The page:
List of Russian military bases abroad
This article lists military bases of Russia abroad. The majority of Russia's military bases and facilities are located in former Soviet republics; which in Russian political parlance is termed the "near abroad".
Following the dissolution of the Soviet Union, many of the early-warning radar stations ended up in former Soviet republics. Some, such as the radars at Skrunda-1 in Latvia and Dnepr radars in Ukraine are no longer part of the Russian early warning network. Others such as the radars in Belarus and Kazakhstan are rented by Russia.
|Country||Details||No. of personnel|
|Armenia||Russian 102nd Military Base in Gyumri and the Russian 3624th Airbase in Erebuni Airport near Yerevan.||Est. 3,214 to 5,000|
|Belarus||The Hantsavichy Radar Station, the Vileyka naval communication centre near Vileyka||Est. 1,500|
|Georgia||Following the Russo-Georgian War in 2008, Russia has maintained a large presence in the disputed regions of Abkhazia and South Ossetia. The Russian 4th Military Base is located in South Ossetia and hosts around 3,500 personnel. The Russian 7th Military Base is located in Abkhazia and hosts approximately 4,500 personnel.||Est. 8,000|
|Kazakhstan||The Balkhash Radar Station near Lake Balkhash, the Sary Shagan anti-ballistic missile testing range, and the Baikonur Cosmodrome space launch facility.|
|Kyrgyzstan||Kant Air Base, the 338th naval communication centre, the 954th torpedo testing range and a seismographic station|
|Moldova||Russia maintains a sizable task force in the Transnistria separatist region for peacekeeping purposes and to guard a decommissioned arms depot.||Est. 1,500 personnel|
|Syria||Russian naval facility in Tartus, Khmeimim Air Base|
|Tajikistan||Russian 201st Military Base||Est. 7,500|
|Vietnam||The Russian Navy maintains naval resupply facilities at Cam Ranh Base.|
|Azerbaijan||Gabala Radar Station was rented until 2012. In 2013 the Gabala radar station building was transferred to Azerbaijan, but the equipment was dismantled and transported back to Russia.|
|Cuba||Lourdes SIGINT Station was closed in 2002. In July 2014, after Putin's visit to Cuba, there were rumors about its reactivation, quickly officially denied.|
|Georgia||In 1995, Russia and Georgia signed a 25-year agreement for rental of military bases in Vaziani, Akhalkalaki and Batumi. Due to the political changes eventually the Russian bases were liquidated by 2007, with the exception of the breakaway territories of Abkhazia and South Ossetia. See Russia–Georgia relations.|
|Uzbekistan||From 2006 to 2012, when Uzbekistan was part of the Collective Security Treaty Organization,|
|Crimea||Operational base of the Black Sea Fleet in Sevastopol, in Crimea. In July 2015, Russian prime minister Dmitry Medvedev said that Crimea had been fully integrated into Russia. Therefore meaning that the base in Sevastopol is no longer classed as overseas. The United Nations had voted in 2014 to reject Russia's annexation of Crimea, which Russia defended by saying it was supporting the outcome of the Crimean people's referendum, in which they decided to rejoin Russia.||Est. 26,000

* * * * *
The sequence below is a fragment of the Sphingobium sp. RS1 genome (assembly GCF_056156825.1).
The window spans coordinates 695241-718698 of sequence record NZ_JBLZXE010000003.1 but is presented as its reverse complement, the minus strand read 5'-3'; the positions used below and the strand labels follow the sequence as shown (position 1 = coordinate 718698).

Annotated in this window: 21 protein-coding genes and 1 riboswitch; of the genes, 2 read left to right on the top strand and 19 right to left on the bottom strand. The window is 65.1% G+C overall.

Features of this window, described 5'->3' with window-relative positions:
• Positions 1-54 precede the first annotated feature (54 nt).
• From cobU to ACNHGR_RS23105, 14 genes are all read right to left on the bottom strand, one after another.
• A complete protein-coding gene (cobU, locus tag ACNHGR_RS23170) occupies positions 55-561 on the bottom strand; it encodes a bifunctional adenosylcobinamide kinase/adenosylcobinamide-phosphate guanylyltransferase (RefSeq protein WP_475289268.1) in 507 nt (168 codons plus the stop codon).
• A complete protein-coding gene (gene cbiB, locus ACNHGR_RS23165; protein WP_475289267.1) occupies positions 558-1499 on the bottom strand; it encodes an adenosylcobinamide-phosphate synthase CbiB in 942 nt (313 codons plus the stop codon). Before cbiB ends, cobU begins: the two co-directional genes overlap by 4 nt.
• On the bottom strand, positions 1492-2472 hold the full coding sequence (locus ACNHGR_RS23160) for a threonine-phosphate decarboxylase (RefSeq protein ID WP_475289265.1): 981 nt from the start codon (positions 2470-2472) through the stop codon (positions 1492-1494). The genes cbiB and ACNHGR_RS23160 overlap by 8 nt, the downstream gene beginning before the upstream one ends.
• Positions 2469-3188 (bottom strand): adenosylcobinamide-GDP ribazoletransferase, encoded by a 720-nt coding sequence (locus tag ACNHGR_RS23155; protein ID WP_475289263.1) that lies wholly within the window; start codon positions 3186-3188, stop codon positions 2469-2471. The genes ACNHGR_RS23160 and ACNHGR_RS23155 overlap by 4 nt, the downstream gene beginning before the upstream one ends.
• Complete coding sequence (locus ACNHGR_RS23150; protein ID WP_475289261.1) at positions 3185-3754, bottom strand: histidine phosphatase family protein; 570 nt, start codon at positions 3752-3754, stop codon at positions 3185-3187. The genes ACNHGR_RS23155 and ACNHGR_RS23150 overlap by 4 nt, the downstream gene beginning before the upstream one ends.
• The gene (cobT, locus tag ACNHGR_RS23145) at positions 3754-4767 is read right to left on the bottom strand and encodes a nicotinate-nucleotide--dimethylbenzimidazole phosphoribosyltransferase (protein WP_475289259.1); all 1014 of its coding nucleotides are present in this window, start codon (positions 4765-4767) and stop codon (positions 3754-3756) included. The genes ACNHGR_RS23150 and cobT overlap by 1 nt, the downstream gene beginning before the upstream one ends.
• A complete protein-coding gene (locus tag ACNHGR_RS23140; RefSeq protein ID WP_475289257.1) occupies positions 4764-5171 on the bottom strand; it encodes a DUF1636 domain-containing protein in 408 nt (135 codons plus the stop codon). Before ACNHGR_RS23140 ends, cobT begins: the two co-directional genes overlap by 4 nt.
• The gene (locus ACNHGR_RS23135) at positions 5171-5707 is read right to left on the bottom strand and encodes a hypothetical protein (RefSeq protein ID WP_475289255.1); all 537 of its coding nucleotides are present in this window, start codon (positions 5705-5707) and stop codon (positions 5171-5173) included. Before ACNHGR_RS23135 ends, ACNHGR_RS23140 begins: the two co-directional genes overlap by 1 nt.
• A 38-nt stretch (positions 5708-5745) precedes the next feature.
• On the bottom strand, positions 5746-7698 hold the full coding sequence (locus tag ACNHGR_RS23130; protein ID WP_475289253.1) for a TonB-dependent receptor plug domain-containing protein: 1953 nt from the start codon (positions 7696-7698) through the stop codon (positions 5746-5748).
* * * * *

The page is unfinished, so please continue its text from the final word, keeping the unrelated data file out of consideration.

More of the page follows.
- Podvig, Pavel (2002). "History and the Current Status of the Russian Early-Warning System" (PDF). Science and Global Security. 10: 21–60. doi:10.1080/08929880212328. ISSN 0892-9882. Archived from the original (PDF) on 2012-03-15.
- Российские войска за рубежом [Russian forces abroad] (in Russian). kommersant.ru. 18 March 2003. Retrieved 17 December 2015.
- Margarete Klein (12 October 2009). "Russia's military capabilities". Stiftung Wissenschaft und Politik. Retrieved 17 December 2015.
- "Medvedev Secures Long-Term Foothold in Armenia". The Moscow Times. 23 August 2010. Retrieved 15 December 2014.
- "Днепр" на Балхаше ["Dnepr" in Balkhash] (in Russian). Novosti Kosmonavtiki. 4 July 2009. Archived from the original on 10 September 2009. Retrieved 27 January 2012.
- Heurlin, Beurtel (24 August 2005). Missile Defence: International, Regional and National Implications. Routledge. pp. 84–111. ISBN 9780415361200.
- Lavrov, Anton (2010). "Post-war Deployment of Russian Forces in Abkhazia and South Ossetia". In Ruslan Pukhov. The Tanks of August. Centre for Analysis of Strategies and Technologies. ISBN 978-5-9902320-1-3.
- Sean O'Connor (2009). "Russian/Soviet Anti-Ballistic Missile Systems". Air Power Australia. Retrieved 7 January 2012.
- "Kazcosmos chief Talgat Musabaev: Baikonur is still the core of Kazakh-Russian cooperation in space". interfax.kz. February 2008. Archived from the original on 19 July 2011.
- "Kazakhstan Finally Ratifies Baikonur Rental Deal With Russia". spacedaily.com. 12 April 2010. Retrieved 15 December 2014.
- "What Should the United States Do about Cam Ranh Bay and Russia’s Place in Vietnam?" mArch 16, 2015
- Габалинская РЛС теперь находится под контролем азербайджанских военных [Gabala Radar Station is now under the control of the Azerbaijani military]. ng.ru (in Russian). 6 October 2013. Retrieved 17 December 2015.
- Габалу завлекают в турбизнес [Gabala lures in the tourist industry]. ng.ru (in Russian). 9 October 2013. Archived from the original on 10 October 2013. Retrieved 15 December 2014.
- "Russia Is Reportedly Reopening Its Spy Base In Cuba". Business Insider. 16 July 2014. Retrieved 18 July 2014.
- "Putin denies reopening of US-targeting listening post in Cuba". RT. 17 July 2014. Retrieved 18 July 2014.
- Вывод российских войск из Грузии завершен досрочно [Withdrawal of Russian troops from Georgia completed ahead of schedule] (in Russian). ria.ru. 15 November 2007. Retrieved 15 December 2014.
- "Узбекистан второй раз выходит из ОДКБ"
- "Putin Eliminates Ministry Of Crimea, Region Fully Integrated Into Russia, Russian Leaders Say". International Business Times. 2015-07-15. Retrieved 2018-01-13.
- United Nations News Centre - Backing Ukraine’s territorial integrity, UN Assembly declares Crimea referendum invalid. Un.org (1 March 2014). Retrieved on 28 March 2014.